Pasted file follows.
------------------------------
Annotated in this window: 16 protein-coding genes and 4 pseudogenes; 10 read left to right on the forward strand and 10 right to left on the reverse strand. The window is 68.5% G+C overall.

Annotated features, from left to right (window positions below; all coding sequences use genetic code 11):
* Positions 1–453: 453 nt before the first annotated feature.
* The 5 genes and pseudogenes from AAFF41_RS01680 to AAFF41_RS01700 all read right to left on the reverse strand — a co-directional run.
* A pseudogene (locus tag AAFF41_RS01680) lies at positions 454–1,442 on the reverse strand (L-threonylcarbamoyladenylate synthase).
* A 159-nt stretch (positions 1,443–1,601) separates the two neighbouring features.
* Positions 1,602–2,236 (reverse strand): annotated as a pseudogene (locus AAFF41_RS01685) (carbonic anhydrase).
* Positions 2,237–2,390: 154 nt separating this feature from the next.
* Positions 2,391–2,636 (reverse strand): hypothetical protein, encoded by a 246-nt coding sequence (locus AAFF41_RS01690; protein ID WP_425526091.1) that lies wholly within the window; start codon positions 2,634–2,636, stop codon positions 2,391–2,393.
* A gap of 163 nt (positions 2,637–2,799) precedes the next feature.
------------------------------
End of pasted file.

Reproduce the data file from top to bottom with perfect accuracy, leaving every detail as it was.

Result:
Annotated in this window: 16 protein-coding genes and 4 pseudogenes; 10 read left to right on the forward strand and 10 right to left on the reverse strand. The window is 68.5% G+C overall.

Annotated features, from left to right (window positions below; all coding sequences use genetic code 11):
* Positions 1–453: 453 nt before the first annotated feature.
* The 5 genes and pseudogenes from AAFF41_RS01680 to AAFF41_RS01700 all read right to left on the reverse strand — a co-directional run.
* A pseudogene (locus tag AAFF41_RS01680) lies at positions 454–1,442 on the reverse strand (L-threonylcarbamoyladenylate synthase).
* A 159-nt stretch (positions 1,443–1,601) separates the two neighbouring features.
* Positions 1,602–2,236 (reverse strand): annotated as a pseudogene (locus AAFF41_RS01685) (carbonic anhydrase).
* Positions 2,237–2,390: 154 nt separating this feature from the next.
* Positions 2,391–2,636 (reverse strand): hypothetical protein, encoded by a 246-nt coding sequence (locus AAFF41_RS01690; protein ID WP_425526091.1) that lies wholly within the window; start codon positions 2,634–2,636, stop codon positions 2,391–2,393.
* A gap of 163 nt (positions 2,637–2,799) precedes the next feature.